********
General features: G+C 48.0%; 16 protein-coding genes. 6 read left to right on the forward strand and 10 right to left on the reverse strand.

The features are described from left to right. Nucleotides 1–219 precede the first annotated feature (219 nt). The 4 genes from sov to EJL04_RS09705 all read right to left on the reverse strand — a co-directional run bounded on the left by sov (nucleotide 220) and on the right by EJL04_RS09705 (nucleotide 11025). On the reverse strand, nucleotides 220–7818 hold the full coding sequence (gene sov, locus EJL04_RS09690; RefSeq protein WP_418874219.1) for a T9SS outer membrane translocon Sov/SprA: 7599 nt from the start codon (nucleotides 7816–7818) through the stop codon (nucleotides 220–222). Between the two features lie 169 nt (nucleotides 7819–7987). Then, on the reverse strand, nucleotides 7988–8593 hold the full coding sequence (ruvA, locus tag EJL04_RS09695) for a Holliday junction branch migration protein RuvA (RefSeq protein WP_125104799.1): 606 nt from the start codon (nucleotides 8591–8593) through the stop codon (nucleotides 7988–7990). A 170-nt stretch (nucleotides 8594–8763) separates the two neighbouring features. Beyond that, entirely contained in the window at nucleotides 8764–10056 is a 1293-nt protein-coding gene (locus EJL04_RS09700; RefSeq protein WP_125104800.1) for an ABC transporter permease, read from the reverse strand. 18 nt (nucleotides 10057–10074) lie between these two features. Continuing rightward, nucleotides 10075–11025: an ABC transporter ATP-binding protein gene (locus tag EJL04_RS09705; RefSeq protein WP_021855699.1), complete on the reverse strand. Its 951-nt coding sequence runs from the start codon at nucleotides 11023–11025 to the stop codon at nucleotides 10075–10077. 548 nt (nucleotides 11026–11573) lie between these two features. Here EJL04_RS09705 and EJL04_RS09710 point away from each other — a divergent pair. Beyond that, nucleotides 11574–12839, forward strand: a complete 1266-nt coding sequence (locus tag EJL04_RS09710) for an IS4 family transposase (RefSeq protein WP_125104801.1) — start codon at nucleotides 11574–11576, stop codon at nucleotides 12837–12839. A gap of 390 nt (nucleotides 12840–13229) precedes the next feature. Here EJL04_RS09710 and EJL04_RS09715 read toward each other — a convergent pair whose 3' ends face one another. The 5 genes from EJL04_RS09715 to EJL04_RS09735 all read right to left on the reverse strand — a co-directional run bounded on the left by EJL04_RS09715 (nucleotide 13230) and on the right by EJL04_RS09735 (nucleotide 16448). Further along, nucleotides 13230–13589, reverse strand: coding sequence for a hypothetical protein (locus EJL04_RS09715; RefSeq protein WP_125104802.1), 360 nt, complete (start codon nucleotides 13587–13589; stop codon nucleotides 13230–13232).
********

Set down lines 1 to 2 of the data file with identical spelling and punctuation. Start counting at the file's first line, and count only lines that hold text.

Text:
General features: G+C 48.0%; 16 protein-coding genes. 6 read left to right on the forward strand and 10 right to left on the reverse strand.

The features are described from left to right. Nucleotides 1–219 precede the first annotated feature (219 nt). The 4 genes from sov to EJL04_RS09705 all read right to left on the reverse strand — a co-directional run bounded on the left by sov (nucleotide 220) and on the right by EJL04_RS09705 (nucleotide 11025). On the reverse strand, nucleotides 220–7818 hold the full coding sequence (gene sov, locus EJL04_RS09690; RefSeq protein WP_418874219.1) for a T9SS outer membrane translocon Sov/SprA: 7599 nt from the start codon (nucleotides 7816–7818) through the stop codon (nucleotides 220–222). Between the two features lie 169 nt (nucleotides 7819–7987). Then, on the reverse strand, nucleotides 7988–8593 hold the full coding sequence (ruvA, locus tag EJL04_RS09695) for a Holliday junction branch migration protein RuvA (RefSeq protein WP_125104799.1): 606 nt from the start codon (nucleotides 8591–8593) through the stop codon (nucleotides 7988–7990). A 170-nt stretch (nucleotides 8594–8763) separates the two neighbouring features. Beyond that, entirely contained in the window at nucleotides 8764–10056 is a 1293-nt protein-coding gene (locus EJL04_RS09700; RefSeq protein WP_125104800.1) for an ABC transporter permease, read from the reverse strand. 18 nt (nucleotides 10057–10074) lie between these two features. Continuing rightward, nucleotides 10075–11025: an ABC transporter ATP-binding protein gene (locus tag EJL04_RS09705; RefSeq protein WP_021855699.1), complete on the reverse strand. Its 951-nt coding sequence runs from the start codon at nucleotides 11023–11025 to the stop codon at nucleotides 10075–10077. 548 nt (nucleotides 11026–11573) lie between these two features. Here EJL04_RS09705 and EJL04_RS09710 point away from each other — a divergent pair. Beyond that, nucleotides 11574–12839, forward strand: a complete 1266-nt coding sequence (locus tag EJL04_RS09710) for an IS4 family transposase (RefSeq protein WP_125104801.1) — start codon at nucleotides 11574–11576, stop codon at nucleotides 12837–12839. A gap of 390 nt (nucleotides 12840–13229) precedes the next feature. Here EJL04_RS09710 and EJL04_RS09715 read toward each other — a convergent pair whose 3' ends face one another. The 5 genes from EJL04_RS09715 to EJL04_RS09735 all read right to left on the reverse strand — a co-directional run bounded on the left by EJL04_RS09715 (nucleotide 13230) and on the right by EJL04_RS09735 (nucleotide 16448). Further along, nucleotides 13230–13589, reverse strand: coding sequence for a hypothetical protein (locus EJL04_RS09715; RefSeq protein WP_125104802.1), 360 nt, complete (start codon nucleotides 13587–13589; stop codon nucleotides 13230–13232).